100 Days of AI, Day 12: How to Quickly Demo Your Gen AI Experiments to Get Feedback

Published on
Product Minting

Hey everyone! I’m Nataraj, and just like you, I’ve been fascinated with the recent progress of artificial intelligence. Realizing that I needed to stay abreast with all the developments happening, I decided to embark on a personal journey of learning, thus 100 days of AI was born! With this series, I will be learning about LLMs and share ideas, experiments, opinions, trends & learnings through my blog posts. You can follow along the journey on HackerNoon here or my personal website here. In today’s article, we’ll be looking to build a Semantic Kernel with the help of GPT-4.

If you are reading the 100 Days of AI series I am writing a common theme that you will notice is most of the posts have some kind of an experiment or a demo. At the end of posts I also list ideas that are possible with the technologies I explored. So the obvious next question is, is there a way to easily wrap these experiments into demo-able products and share them with people and get feedback?

In this post we will explore how to easily convert an AI experiment into a demo that can be and get feedback.

Let’s say you want to create an AI app that takes in text and returns a summary. And you want to share it with people and get feedback. If you have to create a web app for this app, you have to code the UI make sure you find a hosting solution and figure out what the entire stack is going to be. Of course there are started webapp stacks that will allow to do it more faster but you don’t need all that complexity for your use case. Instead we will use Gradio which create a web app like interface with out writing any code for this app.

What is Gradio?

Gradio is a python library that allows you to easily create demos of your AI apps and share it with an audience in the form of a web app.

To understand how to easily demo a gen AI experiment with Gradio, we will build a summarization web app where you can give the app a long text and the app will output the summary of that long text.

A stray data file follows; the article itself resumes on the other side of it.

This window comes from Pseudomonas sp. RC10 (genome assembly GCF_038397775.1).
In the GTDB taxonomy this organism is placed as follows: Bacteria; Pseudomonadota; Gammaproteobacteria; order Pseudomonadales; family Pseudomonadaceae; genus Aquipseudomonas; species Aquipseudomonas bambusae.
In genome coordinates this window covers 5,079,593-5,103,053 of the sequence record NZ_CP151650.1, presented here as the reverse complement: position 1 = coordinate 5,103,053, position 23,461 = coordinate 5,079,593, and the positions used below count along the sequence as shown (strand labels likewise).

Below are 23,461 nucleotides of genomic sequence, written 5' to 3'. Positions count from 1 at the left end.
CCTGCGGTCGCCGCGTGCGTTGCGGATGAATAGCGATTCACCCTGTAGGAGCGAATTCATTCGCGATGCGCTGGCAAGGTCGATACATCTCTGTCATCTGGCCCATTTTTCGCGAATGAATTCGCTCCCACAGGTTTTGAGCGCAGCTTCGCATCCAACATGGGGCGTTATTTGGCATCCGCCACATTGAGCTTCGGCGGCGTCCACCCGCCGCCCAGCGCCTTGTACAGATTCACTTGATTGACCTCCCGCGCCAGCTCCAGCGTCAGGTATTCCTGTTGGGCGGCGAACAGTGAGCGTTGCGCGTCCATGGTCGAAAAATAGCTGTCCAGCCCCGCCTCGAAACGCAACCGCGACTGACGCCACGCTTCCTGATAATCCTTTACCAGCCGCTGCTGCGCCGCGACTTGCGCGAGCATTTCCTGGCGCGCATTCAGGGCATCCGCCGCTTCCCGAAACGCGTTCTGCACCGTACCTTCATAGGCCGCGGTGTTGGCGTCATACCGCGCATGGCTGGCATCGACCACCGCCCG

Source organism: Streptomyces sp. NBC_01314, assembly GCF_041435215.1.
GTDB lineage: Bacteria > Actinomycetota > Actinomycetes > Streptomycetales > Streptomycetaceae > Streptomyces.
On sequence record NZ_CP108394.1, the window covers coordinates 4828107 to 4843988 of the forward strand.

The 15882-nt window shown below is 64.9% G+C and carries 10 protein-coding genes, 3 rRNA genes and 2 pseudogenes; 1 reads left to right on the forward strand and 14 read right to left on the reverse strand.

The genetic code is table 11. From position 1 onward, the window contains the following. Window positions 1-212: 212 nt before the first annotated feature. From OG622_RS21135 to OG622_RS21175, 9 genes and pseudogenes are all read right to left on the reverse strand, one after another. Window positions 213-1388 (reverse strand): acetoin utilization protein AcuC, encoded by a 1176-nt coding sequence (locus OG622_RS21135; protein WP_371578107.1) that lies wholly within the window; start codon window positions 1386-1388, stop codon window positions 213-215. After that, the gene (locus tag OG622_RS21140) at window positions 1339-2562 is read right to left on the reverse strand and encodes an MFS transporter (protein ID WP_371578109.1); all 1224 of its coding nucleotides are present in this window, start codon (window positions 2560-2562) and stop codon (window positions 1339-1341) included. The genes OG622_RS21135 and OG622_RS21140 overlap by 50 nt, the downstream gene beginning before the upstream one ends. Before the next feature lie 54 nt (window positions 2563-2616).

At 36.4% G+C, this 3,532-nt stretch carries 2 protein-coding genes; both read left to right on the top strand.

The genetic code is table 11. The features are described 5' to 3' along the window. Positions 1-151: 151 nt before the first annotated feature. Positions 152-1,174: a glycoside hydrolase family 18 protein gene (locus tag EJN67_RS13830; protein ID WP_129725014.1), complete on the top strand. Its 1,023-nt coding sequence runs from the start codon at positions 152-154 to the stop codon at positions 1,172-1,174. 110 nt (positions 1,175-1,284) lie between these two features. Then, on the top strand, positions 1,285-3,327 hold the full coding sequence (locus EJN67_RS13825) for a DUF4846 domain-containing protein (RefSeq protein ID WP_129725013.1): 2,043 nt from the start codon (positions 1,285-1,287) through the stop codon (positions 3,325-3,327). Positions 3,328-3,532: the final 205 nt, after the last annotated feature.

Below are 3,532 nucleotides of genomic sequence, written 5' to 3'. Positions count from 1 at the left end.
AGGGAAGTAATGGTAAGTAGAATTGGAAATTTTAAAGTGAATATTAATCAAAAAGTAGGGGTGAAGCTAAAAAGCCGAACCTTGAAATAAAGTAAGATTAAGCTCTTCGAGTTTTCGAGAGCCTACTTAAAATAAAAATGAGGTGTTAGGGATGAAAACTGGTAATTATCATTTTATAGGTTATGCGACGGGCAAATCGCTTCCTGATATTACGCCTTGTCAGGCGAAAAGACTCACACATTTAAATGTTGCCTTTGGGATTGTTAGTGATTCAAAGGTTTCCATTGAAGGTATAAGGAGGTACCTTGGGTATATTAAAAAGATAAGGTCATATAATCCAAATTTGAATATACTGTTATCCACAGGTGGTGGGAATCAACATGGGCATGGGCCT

Step 1: Setup

Along with Gradio, we will use hugging face app so to follow along make sure you keep your hugging face api key handy. To get started lets load up the API key from .env file and add required python modules.

import os
import io
from IPython.display import Image, display, HTML
#from PIL import Image
import base64 
import openai

env_path = '../.env'
from dotenv import load_dotenv, find_dotenv
_ = load_dotenv(find_dotenv(env_path)) # read local .env file

hf_api_key = os.environ['HF_API_KEY']

Step 2: Define Summarization Function

The core logic of what we want to achieve is to send a long text to a model and get a summary of the text. We will define a function that takes in the long text as an input and calls a model on hugging face called distilbart. Here is the function to do this.

def get_completion(inputs, parameters=None, ENDPOINT_URL=os.environ['HF_API_SUMMARY_BASE']): 
    headers = {
      "Authorization": f"Bearer {hf_api_key}",
      "Content-Type": "application/json"
    data = { "inputs": inputs }
    if parameters is not None:
        data.update({"parameters": parameters})
    response = requests.request("POST",
                                ENDPOINT_URL, headers=headers,
    return json.loads(response.content.decode("utf-8"))

Step 3: Use Gradio to Demo Summarization App

The main way to interact with Gradio is through interface function. We need to pass a function and its corresponding inputs and outputs. Note that we defined a new function called summarize for this purpose. This function takes an input, which will be the long text which is to be summarized and the function will call the get_completion function from step 2 to get the summary of the input text and return that as the output. In the final line we are asking gradio to launch the demo of this app. By providing share=True we are telling gradio to create a public link that can be shared to others and also giving the server_port on which the local webhost should run on. In the below code we also customize the title, description and labels of input and output fields which you will notice in the out put.

import gradio as gr
def summarize(input):
    output = get_completion(input)
    return output[0]['summary_text']
demo = gr.Interface(fn=summarize, 
                    inputs=[gr.Textbox(label="Text to summarize", lines=6)],
                    outputs=[gr.Textbox(label="Result", lines=3)],
                    title="Text summarization with distilbart-cnn",
                    description="Summarize any text using the `shleifer/distilbart-cnn-12-6` model under the hood!"
demo.launch(share=True, server_port=int(os.environ['PORT1']))

Once you run this, here is what the output now looks like in your browser at<your port number>.

Gradio Output

Gradio Output

It is that easy to demo a project with Gradio. The beauty here is you as a developer didn’t have to come up with UI stack and go through with the complexity of learning that stack and taking it to production. Gradio does it for you.

Gradio offers different input and output types using which you can create more complex and interesting demos that can be easily shared. We will explore more demos with Gradio and other tools in the coming posts.

That’s it for Day 12 of 100 Days of AI.

I write a newsletter called Above Average where I talk about the second order insights behind everything that is happening in big tech. If you are in tech and don’t want to be average, subscribe to it.

Follow me on TwitterLinkedIn or HackerNoon for latest updates on 100 days of AI. If you are in tech you might be interested in joining my community of tech professionals here.

Discussion (20)

Not yet any reply